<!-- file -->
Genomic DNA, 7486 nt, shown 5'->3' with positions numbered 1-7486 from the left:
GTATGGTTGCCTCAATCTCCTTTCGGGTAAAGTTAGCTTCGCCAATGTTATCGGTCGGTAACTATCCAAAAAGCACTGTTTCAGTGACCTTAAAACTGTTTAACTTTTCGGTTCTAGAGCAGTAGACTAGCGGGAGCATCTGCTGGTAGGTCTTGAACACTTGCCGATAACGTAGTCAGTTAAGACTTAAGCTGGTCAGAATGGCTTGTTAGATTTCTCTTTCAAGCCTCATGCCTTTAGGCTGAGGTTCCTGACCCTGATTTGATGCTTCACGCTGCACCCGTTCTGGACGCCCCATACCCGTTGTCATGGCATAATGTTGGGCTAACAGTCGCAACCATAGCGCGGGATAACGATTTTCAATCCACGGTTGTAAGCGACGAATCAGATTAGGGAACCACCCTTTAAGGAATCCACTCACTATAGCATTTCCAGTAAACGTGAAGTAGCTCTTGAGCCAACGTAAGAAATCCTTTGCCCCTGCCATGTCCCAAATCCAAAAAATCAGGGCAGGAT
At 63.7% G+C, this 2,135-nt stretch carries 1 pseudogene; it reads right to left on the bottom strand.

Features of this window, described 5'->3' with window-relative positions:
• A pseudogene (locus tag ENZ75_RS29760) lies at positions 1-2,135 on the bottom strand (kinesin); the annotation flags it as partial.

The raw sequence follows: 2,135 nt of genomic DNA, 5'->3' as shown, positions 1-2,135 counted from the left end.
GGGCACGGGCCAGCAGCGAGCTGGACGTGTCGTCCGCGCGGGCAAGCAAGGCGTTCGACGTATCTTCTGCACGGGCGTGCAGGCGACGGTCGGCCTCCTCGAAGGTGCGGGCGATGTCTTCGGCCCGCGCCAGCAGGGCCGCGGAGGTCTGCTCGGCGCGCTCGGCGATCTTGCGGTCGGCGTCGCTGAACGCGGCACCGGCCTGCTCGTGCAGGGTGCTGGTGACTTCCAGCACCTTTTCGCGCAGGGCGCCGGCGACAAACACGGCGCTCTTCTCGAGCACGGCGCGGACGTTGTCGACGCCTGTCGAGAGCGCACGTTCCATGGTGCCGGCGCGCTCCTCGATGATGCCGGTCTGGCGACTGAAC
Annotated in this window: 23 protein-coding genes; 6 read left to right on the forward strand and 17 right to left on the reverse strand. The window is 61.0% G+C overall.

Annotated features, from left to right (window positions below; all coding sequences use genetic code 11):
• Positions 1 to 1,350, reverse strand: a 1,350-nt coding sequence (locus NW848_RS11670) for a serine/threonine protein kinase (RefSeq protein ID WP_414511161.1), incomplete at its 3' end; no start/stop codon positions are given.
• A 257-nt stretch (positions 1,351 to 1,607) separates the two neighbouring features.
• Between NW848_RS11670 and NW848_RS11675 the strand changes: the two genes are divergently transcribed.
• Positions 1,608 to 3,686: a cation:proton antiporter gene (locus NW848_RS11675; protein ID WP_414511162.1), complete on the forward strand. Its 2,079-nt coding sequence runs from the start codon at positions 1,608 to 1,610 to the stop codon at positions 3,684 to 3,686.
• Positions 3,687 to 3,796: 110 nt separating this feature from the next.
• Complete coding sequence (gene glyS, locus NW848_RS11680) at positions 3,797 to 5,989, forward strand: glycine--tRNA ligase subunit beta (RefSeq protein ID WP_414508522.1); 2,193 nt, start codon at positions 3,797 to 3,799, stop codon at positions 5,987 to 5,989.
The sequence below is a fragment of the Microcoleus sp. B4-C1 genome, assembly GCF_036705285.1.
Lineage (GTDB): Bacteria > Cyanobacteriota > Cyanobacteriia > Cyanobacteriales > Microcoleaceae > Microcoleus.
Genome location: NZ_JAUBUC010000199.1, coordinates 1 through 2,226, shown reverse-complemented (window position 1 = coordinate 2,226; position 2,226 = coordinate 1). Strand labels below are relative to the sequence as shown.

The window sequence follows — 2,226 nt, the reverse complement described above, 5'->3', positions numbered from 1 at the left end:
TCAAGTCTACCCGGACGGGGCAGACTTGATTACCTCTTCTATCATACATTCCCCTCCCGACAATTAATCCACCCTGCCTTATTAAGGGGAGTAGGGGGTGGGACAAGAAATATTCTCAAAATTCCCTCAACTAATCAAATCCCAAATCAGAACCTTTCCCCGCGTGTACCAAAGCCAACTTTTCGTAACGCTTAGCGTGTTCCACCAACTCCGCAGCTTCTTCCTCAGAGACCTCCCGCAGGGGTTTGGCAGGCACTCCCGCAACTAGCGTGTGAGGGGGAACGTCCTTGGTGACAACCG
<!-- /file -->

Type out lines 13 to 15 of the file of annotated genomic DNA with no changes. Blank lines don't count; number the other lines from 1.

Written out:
• Positions 1,608 to 3,686: a cation:proton antiporter gene (locus NW848_RS11675; protein ID WP_414511162.1), complete on the forward strand. Its 2,079-nt coding sequence runs from the start codon at positions 1,608 to 1,610 to the stop codon at positions 3,684 to 3,686.
• Positions 3,687 to 3,796: 110 nt separating this feature from the next.
• Complete coding sequence (gene glyS, locus NW848_RS11680) at positions 3,797 to 5,989, forward strand: glycine--tRNA ligase subunit beta (RefSeq protein ID WP_414508522.1); 2,193 nt, start codon at positions 3,797 to 3,799, stop codon at positions 5,987 to 5,989.